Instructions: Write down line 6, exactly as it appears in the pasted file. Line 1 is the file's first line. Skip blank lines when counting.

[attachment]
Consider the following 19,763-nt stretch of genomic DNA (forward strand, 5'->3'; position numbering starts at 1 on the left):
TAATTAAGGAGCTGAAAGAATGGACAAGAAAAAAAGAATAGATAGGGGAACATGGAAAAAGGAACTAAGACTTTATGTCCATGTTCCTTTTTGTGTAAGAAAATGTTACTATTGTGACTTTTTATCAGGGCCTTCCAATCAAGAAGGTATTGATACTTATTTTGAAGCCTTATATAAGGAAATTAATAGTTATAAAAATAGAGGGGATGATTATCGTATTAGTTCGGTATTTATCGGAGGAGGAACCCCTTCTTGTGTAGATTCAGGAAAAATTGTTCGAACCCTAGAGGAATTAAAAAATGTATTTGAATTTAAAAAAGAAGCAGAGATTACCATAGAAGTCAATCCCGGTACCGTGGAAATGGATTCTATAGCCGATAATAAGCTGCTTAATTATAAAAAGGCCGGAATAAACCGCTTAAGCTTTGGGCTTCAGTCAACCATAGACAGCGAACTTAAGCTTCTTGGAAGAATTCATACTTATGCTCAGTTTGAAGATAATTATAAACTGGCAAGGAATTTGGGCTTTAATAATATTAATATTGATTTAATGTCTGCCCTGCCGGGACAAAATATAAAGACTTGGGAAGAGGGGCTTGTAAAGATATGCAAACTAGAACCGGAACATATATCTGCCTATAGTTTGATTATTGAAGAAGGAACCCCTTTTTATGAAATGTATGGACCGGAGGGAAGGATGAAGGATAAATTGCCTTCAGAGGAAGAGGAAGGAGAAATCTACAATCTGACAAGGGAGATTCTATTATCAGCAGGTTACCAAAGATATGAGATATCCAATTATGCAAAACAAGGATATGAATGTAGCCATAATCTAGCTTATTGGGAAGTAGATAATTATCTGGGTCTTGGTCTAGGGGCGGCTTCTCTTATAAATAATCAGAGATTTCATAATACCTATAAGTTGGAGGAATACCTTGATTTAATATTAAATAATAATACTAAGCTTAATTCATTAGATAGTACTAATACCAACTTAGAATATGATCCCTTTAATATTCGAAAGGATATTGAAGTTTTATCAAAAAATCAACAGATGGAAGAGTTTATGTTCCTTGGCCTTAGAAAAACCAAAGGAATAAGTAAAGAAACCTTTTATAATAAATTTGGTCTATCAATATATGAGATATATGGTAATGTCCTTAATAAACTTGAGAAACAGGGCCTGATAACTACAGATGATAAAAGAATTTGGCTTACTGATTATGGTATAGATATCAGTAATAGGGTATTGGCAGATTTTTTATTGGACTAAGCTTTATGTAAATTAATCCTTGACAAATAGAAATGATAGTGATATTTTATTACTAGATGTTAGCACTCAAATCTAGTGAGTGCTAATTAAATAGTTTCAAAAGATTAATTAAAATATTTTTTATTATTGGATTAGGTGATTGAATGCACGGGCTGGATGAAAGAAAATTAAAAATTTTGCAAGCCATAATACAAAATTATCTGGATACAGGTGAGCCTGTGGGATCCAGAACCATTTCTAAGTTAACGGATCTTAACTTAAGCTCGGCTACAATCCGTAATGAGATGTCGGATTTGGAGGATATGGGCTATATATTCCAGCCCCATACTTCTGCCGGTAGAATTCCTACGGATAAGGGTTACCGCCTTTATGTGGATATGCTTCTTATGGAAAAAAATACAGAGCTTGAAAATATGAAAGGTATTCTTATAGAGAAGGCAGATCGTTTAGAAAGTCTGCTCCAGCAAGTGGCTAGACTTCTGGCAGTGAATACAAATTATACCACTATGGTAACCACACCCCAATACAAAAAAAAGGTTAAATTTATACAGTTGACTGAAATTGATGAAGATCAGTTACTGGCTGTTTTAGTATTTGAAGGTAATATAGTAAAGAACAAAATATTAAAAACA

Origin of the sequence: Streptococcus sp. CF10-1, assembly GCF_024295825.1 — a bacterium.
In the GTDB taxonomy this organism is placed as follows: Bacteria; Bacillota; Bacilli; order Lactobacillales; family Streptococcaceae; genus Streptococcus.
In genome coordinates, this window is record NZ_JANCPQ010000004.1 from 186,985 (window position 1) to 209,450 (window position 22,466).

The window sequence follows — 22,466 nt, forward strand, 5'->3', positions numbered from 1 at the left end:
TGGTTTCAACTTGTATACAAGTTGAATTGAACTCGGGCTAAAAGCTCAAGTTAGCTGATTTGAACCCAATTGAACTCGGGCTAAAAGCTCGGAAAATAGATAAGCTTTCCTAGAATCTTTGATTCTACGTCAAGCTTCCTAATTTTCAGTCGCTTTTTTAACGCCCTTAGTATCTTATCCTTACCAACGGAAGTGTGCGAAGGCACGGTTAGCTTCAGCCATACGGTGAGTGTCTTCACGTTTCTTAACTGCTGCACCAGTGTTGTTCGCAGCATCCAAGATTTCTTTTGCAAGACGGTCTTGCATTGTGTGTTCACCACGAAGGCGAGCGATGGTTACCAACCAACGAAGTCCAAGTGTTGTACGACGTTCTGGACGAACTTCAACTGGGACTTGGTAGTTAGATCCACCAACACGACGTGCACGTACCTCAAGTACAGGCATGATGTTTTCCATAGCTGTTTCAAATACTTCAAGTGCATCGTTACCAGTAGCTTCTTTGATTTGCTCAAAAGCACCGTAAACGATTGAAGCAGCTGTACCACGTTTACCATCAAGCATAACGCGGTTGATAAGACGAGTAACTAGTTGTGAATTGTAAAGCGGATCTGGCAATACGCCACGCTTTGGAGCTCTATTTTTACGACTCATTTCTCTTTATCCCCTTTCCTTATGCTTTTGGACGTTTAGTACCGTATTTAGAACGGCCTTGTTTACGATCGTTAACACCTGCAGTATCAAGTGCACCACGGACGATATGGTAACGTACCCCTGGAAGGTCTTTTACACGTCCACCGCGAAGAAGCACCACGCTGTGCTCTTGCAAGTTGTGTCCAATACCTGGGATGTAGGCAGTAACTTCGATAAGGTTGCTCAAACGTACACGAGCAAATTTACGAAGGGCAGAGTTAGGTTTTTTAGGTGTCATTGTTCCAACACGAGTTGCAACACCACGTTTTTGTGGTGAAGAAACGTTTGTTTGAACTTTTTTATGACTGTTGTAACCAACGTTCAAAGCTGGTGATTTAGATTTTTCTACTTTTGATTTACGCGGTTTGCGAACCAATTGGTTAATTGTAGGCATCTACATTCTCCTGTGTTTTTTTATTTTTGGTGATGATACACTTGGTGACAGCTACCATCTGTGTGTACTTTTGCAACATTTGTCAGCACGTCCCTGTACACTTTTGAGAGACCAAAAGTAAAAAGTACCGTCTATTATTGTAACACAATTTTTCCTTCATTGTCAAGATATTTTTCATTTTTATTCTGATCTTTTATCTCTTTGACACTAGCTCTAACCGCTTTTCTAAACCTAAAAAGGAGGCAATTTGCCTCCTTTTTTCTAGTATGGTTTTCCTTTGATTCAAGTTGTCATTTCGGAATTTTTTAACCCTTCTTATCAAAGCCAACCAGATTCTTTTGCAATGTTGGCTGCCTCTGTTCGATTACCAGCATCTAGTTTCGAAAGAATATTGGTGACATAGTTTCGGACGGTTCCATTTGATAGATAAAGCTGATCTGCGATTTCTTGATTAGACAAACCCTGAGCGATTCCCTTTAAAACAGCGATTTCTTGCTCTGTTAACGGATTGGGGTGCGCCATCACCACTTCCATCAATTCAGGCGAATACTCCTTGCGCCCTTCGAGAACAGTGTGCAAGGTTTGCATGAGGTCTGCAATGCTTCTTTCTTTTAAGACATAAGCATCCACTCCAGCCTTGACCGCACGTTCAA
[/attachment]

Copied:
The window sequence follows — 22,466 nt, forward strand, 5'->3', positions numbered from 1 at the left end: